December 18, 2009

Too Real

Earlier Al Jazeera reported that five current Afghan ministers found their way on the anti-corruption list commissioned by Hamid Karzai. Within hours two of the biggest names, foreign minister Rangin Spanta and interior minister Hanif Atmar, were stricken from the list.

The deputy attorney general blamed their inclusion on "miscommunication."


McClatchy is also reporting that Karzai will reappoint many of his ministers including Atmar, although Spanta and economics minister Jalil Shams were excluded. Let's see if they sneak in too. The AP reports he wants to keep Spanta. In addition, mining minister Muhammad Ibrahim Adel is being replaced but controversial water minister Ismail Khan will stay.

Just enough change to perpetuate the illusion, but the reality is Karzai found a way to keep most of his men. Former warlords Mohammad Qasim Fahim and Karim Khalili, his vice-presidents and considered corrupt by America, stood at his side. Karzai's already cleared a number of indicted officials, including Kabul Mayor Abdul Ahad Sayebi.

"I know the mayor," he said, whom he appointed. "He is a clean person."

Maybe Sayebi was framed; Kabul is stuffed with factions. And it should be noted that his cabinet list must still be approved by parliament. One official said Karzai leaked the list to see what reaction he would get. But his method never differs - deny, deny - and just so happens to mimic the UN's.

Yesterday the New York Times ran a story, with sources from two UN officials, under the initial headline UN official plotted to replace Karzai, later watered down to UN officials say American official offered plan to replace Karzai.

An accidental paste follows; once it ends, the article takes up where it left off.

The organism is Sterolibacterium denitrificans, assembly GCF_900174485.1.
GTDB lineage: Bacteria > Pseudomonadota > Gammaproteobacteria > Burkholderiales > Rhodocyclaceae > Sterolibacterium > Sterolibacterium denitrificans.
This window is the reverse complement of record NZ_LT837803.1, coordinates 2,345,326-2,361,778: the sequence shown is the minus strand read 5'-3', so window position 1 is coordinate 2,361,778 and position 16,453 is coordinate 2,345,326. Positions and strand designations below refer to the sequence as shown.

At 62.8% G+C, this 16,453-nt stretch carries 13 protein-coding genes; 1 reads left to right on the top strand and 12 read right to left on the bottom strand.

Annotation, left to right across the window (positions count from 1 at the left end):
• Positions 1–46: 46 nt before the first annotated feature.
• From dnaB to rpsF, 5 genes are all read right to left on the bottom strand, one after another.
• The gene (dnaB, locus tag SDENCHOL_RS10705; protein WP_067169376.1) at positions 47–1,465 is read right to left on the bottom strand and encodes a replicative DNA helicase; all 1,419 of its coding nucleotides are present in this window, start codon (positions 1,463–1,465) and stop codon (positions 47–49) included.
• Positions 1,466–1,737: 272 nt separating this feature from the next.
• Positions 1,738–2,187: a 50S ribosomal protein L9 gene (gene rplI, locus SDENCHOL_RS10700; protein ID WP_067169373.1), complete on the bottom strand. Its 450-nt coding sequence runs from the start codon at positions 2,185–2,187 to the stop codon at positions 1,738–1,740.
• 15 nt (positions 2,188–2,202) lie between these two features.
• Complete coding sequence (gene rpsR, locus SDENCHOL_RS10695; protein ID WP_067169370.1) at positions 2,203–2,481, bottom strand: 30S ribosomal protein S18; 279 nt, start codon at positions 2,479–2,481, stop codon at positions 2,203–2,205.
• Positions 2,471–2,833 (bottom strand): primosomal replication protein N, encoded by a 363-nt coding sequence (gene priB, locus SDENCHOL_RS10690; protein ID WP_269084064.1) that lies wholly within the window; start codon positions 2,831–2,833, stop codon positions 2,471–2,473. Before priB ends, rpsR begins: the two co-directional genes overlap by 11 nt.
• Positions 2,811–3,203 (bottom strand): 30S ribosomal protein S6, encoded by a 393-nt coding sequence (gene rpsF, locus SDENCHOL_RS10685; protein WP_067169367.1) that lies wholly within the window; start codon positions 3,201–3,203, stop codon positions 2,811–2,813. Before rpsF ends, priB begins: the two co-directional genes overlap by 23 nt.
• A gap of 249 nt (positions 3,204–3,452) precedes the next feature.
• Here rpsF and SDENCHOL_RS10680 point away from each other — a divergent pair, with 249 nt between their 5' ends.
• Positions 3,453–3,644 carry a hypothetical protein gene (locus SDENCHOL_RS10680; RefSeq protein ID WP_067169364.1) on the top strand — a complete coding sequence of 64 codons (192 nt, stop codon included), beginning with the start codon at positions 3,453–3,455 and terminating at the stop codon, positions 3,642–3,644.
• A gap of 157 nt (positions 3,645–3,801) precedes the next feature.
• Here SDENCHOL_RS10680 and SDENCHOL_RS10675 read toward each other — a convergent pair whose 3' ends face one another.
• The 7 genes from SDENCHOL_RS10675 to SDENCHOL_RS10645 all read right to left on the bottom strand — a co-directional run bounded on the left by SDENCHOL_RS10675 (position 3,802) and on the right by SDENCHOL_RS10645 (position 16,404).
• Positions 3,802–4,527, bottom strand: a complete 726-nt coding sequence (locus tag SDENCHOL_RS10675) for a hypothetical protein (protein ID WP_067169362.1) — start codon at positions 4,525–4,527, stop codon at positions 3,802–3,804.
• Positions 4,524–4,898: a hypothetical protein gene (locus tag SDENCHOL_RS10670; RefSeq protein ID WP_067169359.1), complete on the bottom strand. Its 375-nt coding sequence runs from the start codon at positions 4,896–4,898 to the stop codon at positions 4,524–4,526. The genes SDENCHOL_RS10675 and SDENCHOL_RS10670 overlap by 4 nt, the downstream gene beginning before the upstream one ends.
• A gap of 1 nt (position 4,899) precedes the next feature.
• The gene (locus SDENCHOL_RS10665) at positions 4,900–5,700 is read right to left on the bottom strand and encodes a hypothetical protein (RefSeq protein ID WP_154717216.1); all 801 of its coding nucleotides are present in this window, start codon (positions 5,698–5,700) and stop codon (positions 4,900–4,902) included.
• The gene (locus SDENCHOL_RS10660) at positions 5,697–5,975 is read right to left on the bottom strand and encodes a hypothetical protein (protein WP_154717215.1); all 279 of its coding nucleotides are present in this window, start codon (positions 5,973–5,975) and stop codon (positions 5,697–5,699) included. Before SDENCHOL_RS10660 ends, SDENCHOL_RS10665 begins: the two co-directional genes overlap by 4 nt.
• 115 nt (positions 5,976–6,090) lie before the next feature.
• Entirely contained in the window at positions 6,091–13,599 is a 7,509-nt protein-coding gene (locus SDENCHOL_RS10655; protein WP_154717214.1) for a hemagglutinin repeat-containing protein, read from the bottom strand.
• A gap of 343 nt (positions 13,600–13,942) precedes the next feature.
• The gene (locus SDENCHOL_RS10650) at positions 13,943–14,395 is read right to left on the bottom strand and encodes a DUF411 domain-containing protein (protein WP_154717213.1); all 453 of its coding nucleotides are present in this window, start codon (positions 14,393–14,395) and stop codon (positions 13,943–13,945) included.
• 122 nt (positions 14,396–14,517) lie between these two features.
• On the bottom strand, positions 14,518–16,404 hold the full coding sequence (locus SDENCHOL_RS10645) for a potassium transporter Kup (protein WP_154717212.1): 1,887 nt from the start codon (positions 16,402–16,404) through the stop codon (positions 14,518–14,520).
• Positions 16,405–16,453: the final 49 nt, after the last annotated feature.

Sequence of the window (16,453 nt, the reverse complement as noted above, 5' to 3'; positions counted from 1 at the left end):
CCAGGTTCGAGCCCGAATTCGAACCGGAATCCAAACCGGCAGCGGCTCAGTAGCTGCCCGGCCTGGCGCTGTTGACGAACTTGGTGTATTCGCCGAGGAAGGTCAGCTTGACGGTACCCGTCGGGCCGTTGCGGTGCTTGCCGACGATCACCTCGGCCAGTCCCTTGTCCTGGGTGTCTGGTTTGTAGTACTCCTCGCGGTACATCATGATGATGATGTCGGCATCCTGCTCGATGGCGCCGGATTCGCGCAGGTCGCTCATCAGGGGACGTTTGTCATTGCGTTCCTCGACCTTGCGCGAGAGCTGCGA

The NYT should have been more suspicious and a change in headline suggests it became aware of the possibility of a cover up. Not soon enough though, because the story was easy to x-ray from the beginning. The UN is trying to take Peter Galbraith down - but Galbraith doesn't go down easy.

Today he told Al Jazeera he caused an, "acute embarrassment to the United Nations when it turned that what I was saying was 100 per cent correct." Galbraith called the contents of the NYT report, "a phony which was being put out for the purposes of obscuring the real issue - the mishandling of the elections by the United Nations."

Instead he blamed UN officials for mishandling the widespread fraud of the first election, choosing to play it down and creating, in Galbraith's words, "
a prolonged and unnecessary political crisis, and it need not have occurred had the UN done its job and insisted on honest elections."

We get that nobody wants him talking, but one would think winning the war trumps pride and self-interest. Galbraith warned, "
These fraudulent elections have given the Taliban their greatest victory in eight years."

And Karzai's new cabinet, depending on its makeup, could hand them the war just as US troops flood southern Afghanistan. America and the UN should stop covering up and listen up. Octopus Mountain is.

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